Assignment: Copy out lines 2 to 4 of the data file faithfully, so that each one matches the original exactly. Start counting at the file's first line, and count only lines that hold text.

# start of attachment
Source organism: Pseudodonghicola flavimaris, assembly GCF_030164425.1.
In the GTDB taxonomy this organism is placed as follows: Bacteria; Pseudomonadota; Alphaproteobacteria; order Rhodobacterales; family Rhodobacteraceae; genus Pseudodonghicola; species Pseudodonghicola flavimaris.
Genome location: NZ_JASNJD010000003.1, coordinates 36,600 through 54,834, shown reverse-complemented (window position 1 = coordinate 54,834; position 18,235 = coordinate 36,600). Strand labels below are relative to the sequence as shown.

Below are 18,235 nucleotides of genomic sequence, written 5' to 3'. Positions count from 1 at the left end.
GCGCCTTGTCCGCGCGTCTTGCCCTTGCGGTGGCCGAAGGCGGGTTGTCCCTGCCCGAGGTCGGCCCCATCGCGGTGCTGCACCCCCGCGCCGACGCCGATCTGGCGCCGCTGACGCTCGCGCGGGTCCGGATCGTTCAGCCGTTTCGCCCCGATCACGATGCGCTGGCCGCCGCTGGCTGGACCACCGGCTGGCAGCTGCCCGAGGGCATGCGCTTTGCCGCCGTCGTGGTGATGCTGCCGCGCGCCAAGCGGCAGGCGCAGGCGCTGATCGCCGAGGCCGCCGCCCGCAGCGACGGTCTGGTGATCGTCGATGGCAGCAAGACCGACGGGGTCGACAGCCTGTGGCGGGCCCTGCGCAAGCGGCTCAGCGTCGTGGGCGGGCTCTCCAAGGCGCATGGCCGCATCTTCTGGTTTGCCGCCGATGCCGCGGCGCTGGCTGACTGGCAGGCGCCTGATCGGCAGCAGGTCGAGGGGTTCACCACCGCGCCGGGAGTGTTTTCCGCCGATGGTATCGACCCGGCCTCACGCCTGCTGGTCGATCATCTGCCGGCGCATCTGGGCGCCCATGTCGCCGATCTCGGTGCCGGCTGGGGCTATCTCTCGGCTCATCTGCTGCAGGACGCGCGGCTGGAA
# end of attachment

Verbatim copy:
In the GTDB taxonomy this organism is placed as follows: Bacteria; Pseudomonadota; Alphaproteobacteria; order Rhodobacterales; family Rhodobacteraceae; genus Pseudodonghicola; species Pseudodonghicola flavimaris.
Genome location: NZ_JASNJD010000003.1, coordinates 36,600 through 54,834, shown reverse-complemented (window position 1 = coordinate 54,834; position 18,235 = coordinate 36,600). Strand labels below are relative to the sequence as shown.

Below are 18,235 nucleotides of genomic sequence, written 5' to 3'. Positions count from 1 at the left end.